19. As a migraine sufferer since age 18 and currently age 48, I recently went through a 2 day period where I had 3 consecutive attacks and lost a small portion of my peripheral vision in my left eye due to severe migraines. Six months later my vision damage is not better. My neurologist urges me to change my stressful lifestyle and avoid my triggers relentlessly. My main trigger is sleep deprivation. Currently taking feverfew, magnesium and vitamin B2 with hope for the best.

  20. I have had all kinds of migraines; classic, (with the visual distortion preceding the headache) silent, (visual distortion w/o the headache,) menstruel, (the only good thing about those is I could predict them) and migraines triggered by light/food/alcohol. How would I go about eliminating them, when it seems I have all of them?

  21. Yes, like Gina Powers I had monthly migraines throughout my years of menstrual periods–I have read that MOST “migraineurs” (as the Canadian migrane association calls us)suffer as a result of these periodic hormone fluctuations. In addition, my blood vessels expand during times of intense joy. My most severe migraine, lasting the proverbial “72 hours,” occured in later life when I was accepted into the law school I most eagerly wanted to attend. Does anyone else have this “joy” triggered issue?

  22. thank god I don't get them.

  23. I used to have migraines linked to PMT, at a time I was overtired, might have suffered from enormous tension and whiplash results ,which could have had quite an effect on bloodsupply and nerve connections going from the upper spine into the head and brain.
    There was certainly a link with my liver feeling very toxified and sick.
    Someone mentioned emotions in the comments: how could joy be linked to migraine ?

    Strong emotions, as well as stress or trauma , severe tiredness can take us ‘out of our bodies’, in normal terms, ignoring the needs and the grounded state that keeps us in touch which our bodily needs and functions.

    Such a situation can cause acute stress to the liver , play havoc with hormones and the genaral oldfashioned world of our bodies.

    My youngest daughter, who has the most almighty awful PMT and hormonal and is now 31, puts all the migraines, sickness and period pains and general hormonal craziness down to living a highly stresed and totally unnatural and ungrounded existence. ‘ My body is just a body , it wants babies’ she says.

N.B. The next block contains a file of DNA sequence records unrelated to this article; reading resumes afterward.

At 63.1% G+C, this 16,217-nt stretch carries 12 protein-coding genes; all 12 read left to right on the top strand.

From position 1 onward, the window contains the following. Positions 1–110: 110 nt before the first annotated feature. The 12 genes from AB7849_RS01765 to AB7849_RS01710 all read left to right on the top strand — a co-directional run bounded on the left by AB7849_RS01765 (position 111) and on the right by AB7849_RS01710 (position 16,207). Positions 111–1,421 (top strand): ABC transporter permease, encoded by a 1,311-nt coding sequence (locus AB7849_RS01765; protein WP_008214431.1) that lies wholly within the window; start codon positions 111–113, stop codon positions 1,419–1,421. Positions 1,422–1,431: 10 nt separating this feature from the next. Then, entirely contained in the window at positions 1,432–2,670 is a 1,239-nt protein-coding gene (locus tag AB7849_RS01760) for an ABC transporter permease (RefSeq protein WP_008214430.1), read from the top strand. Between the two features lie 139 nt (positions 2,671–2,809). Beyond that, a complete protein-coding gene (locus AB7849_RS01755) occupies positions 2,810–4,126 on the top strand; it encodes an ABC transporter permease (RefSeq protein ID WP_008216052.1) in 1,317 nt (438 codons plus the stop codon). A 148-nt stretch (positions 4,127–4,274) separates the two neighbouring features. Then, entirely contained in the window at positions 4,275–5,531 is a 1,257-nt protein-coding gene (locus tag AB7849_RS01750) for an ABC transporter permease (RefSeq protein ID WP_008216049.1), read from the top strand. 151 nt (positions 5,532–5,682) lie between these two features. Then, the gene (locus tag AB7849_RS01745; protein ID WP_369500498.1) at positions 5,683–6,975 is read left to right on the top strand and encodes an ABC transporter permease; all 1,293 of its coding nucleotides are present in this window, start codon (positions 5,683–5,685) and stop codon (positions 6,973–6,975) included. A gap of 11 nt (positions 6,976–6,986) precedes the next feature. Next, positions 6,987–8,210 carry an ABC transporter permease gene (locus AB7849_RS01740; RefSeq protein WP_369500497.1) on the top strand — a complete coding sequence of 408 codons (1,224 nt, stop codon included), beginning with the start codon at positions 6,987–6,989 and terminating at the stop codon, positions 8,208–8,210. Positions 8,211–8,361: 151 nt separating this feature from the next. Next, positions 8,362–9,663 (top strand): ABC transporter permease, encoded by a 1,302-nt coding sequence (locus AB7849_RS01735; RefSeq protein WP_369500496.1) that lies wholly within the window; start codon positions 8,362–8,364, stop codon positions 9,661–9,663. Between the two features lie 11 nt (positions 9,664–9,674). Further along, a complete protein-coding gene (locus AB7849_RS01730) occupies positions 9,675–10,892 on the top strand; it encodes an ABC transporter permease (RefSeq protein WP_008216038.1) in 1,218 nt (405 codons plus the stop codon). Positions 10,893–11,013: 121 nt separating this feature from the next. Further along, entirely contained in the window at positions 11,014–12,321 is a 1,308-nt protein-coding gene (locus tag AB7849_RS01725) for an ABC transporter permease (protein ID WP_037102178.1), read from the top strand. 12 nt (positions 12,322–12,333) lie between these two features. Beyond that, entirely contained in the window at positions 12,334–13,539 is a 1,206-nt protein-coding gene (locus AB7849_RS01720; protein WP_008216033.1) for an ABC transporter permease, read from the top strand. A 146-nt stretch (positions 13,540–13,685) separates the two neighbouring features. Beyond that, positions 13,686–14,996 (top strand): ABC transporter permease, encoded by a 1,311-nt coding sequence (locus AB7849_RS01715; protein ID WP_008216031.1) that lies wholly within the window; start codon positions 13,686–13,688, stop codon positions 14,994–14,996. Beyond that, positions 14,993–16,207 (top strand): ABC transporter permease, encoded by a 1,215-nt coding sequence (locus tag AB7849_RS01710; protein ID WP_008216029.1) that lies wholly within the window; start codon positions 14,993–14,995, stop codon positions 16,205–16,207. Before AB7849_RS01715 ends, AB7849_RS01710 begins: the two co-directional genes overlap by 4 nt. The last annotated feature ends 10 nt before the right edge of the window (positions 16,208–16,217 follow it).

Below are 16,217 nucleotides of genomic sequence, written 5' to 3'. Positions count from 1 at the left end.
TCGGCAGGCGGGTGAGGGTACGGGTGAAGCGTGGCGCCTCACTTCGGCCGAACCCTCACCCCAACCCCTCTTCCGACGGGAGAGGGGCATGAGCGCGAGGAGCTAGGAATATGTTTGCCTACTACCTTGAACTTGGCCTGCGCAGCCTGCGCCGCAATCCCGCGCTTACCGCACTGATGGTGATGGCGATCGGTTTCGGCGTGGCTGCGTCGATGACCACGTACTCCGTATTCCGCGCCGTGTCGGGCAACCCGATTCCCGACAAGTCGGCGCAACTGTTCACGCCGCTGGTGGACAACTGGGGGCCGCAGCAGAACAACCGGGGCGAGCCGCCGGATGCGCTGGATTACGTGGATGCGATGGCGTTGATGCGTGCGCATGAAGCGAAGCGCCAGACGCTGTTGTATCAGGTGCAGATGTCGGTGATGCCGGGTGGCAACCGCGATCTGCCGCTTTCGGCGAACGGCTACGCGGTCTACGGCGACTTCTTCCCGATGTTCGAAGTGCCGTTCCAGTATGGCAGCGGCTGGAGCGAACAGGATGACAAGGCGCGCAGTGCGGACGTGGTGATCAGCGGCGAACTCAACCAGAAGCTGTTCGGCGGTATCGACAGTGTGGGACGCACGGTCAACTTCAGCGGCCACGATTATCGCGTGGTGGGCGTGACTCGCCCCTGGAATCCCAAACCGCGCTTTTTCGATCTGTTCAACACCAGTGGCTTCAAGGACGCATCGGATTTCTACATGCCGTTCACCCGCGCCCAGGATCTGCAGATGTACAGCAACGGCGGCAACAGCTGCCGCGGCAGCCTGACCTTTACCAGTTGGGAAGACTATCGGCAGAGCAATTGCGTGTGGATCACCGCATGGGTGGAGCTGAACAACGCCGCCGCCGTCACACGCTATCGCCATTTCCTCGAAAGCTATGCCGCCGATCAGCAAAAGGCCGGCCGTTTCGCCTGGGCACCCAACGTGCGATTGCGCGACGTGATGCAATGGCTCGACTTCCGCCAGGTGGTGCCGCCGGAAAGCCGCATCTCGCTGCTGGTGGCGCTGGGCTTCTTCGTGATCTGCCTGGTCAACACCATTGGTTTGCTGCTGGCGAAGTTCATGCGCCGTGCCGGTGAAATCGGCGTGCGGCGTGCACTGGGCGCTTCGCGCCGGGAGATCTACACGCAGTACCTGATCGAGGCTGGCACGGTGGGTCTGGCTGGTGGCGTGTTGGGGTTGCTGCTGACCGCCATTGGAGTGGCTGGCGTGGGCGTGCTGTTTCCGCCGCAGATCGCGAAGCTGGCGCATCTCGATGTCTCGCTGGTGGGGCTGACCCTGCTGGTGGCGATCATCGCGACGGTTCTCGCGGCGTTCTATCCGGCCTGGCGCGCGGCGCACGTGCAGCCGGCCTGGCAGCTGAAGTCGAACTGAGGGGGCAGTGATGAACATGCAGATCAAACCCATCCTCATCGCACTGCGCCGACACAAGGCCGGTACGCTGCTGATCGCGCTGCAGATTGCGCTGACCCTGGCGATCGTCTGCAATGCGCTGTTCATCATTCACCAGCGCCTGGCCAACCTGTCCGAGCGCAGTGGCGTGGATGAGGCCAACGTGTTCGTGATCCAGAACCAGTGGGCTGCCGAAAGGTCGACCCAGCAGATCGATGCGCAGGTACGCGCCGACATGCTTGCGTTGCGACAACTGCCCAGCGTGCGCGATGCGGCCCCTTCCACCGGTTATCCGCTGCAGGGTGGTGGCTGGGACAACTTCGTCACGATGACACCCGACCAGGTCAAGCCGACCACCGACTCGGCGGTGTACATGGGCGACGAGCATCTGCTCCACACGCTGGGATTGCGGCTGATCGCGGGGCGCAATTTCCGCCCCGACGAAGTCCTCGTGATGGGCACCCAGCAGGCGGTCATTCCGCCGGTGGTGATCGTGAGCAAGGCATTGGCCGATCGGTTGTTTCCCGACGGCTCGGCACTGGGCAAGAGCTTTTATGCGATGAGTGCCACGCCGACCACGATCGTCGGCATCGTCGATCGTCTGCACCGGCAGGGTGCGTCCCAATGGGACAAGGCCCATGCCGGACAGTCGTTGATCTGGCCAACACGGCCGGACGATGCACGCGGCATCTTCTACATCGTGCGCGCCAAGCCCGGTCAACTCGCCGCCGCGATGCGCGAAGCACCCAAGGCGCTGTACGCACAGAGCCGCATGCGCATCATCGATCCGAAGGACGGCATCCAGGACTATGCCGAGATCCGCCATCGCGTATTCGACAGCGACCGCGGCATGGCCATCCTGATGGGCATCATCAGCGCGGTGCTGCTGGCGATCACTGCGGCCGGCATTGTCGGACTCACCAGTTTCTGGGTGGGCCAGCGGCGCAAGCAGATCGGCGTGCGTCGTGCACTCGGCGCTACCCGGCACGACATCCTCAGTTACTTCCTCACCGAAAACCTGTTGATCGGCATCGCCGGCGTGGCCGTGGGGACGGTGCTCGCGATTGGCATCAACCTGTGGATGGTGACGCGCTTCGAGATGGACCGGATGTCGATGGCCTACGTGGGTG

Men too cannot do the natural things that bodies want to do: have a territory, walk in the fresh air, run away from danger(i.e. stress), release all the adrenaline through physical work.

    We ll need to slow down, feel safe, have reliable emotional resonance, move around, have space, feel needed, have support, eat less toxic food.

    We are too far removed from the earth , and the design of our bodies , think.

    Marion Love and Light

  24. I have had what is called cluster headaches for about 2 years. they have come on every day about the same time. These thinks are like 3 to 10 times more powerful then a norm migraine. The only thing that I have found that has helped has been Prolotherpy. I have been getting shots in my temple and jaw for 2 Mo. and it is helping the pain level. Cluster headaches are not comin but those that have them can tell you how BAD they are.

  25. Hope it continues to get better. Guess I shouldn't complain when I have my "normal" headaches. Have never had a migraine.

  26. I know, I have also had only a few in my lifetime and am extremely grateful, because I know how they can be and I have friends who suffer terribly..

  27. Amy Rector Morland

    http://en.wikipedia.org/wiki/Prolotherapy It's primarily used for knee, back, sholder, hip pain instead of invasive surgury but TG it's working for your headaches too.

  28. my daughter gets really bad headaches and her bloodpressure gets really high shes on perscribed medicine but it doesn’t help alot at all

Leave a Reply

Your email address will not be published.

You may use these HTML tags and attributes: <a href="" title=""> <abbr title=""> <acronym title=""> <b> <blockquote cite=""> <cite> <code> <del datetime=""> <em> <i> <q cite=""> <strike> <strong>

Comment validation by @

Scroll To Top